My earliest political memory is being about seven years old, sitting on the kitchen counter (I was too short to reach the wall phone) and calling through a long list of phone numbers to remind people about Election Day. You might say that I was the predecessor to the modern day rob call.
Voting was a big deal in our family. My parents followed school board and city council issues closely. They attended community forums and worked to get neighbors and friends to the polls. Your vote is equally important today. Many of you share your policy concerns with us as we poll our membership to develop our policy focus for the year ahead. Our priority brief outlines those policies and along with our partners, we specifically sought out the positions of statewide candidates on car title and payday loans; access to quality, affordable healthcare; and policies affecting children and families.
Visit our voter education page online to learn about the candidate’s positions and to find resources that can guide you to the election information that may be helpful to you.
In addition to the candidates running for Governor, Lt. Governor and Attorney General, all 100 seats of the House of Delegates are up for election. According to the Virginia Public Access Project (VPAP), about 45% of these seats are either uncontested or less than competitive. About 12% are races that include a third party candidate in addition to a Republican and a Democrat. VPAP is a great resource for information about these races and about the election in general. You can also find information about political donations to candidates, political parties and political action committees.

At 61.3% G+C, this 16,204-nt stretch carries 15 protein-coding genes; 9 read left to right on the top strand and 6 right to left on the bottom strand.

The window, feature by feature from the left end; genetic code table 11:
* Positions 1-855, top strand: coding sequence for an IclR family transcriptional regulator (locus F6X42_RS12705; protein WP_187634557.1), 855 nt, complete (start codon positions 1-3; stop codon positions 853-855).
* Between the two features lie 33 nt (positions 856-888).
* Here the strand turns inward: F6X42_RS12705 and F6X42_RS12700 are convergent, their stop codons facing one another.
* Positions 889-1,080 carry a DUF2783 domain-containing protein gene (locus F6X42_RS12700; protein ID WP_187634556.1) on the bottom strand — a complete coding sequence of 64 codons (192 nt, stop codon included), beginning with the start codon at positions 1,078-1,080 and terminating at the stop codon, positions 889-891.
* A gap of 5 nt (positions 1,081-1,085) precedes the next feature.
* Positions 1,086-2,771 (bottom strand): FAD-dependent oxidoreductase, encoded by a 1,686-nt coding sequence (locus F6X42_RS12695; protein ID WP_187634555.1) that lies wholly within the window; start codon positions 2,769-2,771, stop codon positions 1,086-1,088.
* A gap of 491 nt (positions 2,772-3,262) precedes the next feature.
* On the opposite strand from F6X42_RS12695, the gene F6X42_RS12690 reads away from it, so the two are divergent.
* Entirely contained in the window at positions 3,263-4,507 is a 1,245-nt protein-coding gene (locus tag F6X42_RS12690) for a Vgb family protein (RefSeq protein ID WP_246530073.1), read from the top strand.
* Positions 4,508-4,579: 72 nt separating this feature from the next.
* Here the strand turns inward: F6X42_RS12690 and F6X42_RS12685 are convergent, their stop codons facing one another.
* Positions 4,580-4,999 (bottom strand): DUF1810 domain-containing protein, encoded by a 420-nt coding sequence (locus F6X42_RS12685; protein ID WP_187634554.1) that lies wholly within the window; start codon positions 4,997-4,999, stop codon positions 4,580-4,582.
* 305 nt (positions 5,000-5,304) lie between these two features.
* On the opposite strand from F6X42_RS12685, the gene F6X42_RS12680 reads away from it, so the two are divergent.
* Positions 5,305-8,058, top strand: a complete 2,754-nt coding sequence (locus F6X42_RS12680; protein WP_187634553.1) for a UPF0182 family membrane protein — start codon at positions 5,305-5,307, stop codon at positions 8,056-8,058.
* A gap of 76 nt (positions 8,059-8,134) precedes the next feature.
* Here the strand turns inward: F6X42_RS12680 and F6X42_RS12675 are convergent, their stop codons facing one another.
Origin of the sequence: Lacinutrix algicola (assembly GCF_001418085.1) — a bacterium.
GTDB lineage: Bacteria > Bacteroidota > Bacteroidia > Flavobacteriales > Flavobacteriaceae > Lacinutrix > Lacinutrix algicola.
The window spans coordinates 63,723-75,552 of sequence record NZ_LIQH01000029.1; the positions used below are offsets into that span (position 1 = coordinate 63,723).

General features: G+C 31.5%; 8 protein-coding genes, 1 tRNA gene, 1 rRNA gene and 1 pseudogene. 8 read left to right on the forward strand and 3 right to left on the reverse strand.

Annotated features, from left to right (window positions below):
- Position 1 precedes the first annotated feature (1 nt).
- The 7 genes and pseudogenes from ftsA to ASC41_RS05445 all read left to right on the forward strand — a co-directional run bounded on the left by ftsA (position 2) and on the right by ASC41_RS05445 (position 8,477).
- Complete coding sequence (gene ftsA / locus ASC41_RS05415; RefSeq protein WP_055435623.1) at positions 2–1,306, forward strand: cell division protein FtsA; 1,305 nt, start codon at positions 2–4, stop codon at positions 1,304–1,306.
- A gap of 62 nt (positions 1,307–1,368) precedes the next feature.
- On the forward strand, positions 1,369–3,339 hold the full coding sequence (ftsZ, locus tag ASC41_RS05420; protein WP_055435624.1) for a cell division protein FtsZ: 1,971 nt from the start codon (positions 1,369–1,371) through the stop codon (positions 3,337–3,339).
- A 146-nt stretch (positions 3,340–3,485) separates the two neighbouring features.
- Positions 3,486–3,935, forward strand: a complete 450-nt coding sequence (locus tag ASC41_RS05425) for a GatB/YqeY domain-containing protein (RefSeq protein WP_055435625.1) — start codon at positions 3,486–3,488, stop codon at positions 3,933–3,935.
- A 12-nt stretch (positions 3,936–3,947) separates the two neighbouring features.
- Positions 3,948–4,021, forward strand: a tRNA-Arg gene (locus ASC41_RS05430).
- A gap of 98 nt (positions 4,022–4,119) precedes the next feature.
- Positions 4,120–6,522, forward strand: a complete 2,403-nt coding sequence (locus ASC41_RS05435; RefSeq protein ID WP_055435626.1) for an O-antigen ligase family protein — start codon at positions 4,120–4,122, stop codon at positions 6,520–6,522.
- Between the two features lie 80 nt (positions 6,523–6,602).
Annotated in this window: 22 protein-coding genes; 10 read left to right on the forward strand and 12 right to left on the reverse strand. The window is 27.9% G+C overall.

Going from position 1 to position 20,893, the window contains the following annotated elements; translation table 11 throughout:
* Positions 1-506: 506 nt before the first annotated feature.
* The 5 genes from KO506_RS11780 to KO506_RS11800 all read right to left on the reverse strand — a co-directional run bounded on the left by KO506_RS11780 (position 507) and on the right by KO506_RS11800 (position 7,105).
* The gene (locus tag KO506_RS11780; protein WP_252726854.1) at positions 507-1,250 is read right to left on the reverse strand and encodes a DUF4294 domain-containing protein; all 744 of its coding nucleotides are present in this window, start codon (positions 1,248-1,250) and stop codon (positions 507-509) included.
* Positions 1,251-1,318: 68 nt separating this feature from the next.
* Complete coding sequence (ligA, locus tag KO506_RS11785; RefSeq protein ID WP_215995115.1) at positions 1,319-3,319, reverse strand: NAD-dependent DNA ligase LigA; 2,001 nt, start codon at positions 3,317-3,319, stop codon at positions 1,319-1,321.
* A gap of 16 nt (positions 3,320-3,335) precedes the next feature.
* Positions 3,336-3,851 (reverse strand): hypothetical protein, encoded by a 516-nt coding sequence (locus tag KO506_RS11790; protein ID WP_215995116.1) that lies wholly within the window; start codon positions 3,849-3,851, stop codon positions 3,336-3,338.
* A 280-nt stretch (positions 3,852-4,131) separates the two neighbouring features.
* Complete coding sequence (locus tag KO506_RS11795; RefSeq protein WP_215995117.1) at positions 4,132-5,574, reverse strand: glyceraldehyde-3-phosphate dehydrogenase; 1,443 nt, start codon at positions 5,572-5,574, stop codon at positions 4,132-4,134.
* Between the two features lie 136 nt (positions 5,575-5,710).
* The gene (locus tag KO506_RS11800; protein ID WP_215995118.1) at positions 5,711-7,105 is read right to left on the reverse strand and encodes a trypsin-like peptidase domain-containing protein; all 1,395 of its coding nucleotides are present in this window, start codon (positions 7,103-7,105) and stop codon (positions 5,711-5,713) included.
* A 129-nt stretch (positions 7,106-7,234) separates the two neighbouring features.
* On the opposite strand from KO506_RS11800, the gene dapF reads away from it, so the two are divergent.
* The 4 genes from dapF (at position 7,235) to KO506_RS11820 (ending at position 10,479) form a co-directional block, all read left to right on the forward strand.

As members and supporters of the Virginia Interfaith Center for Public Policy, at the heart of our work is the contact that each of us has with our elected representatives and elections offer a great opportunity to learn about candidates’ positions and meet with your representative-elect soon after the election. If you would like to meet with your representative before the General Assembly convenes in January, please let us know and we will do our best to advise you and help however we can.
There is no question in my mind that this election will have great impact on many of the policies and problems that need serious attention. In many ways, state elections can be more important to our day-to-day lives than casting our vote for president. Call your friends, neighbors, family and anyone you can think to remind about Tuesday’s election and let them know that you plan to vote and hope they will also.
Let’s all be informed, turn out to vote and meet with our representatives.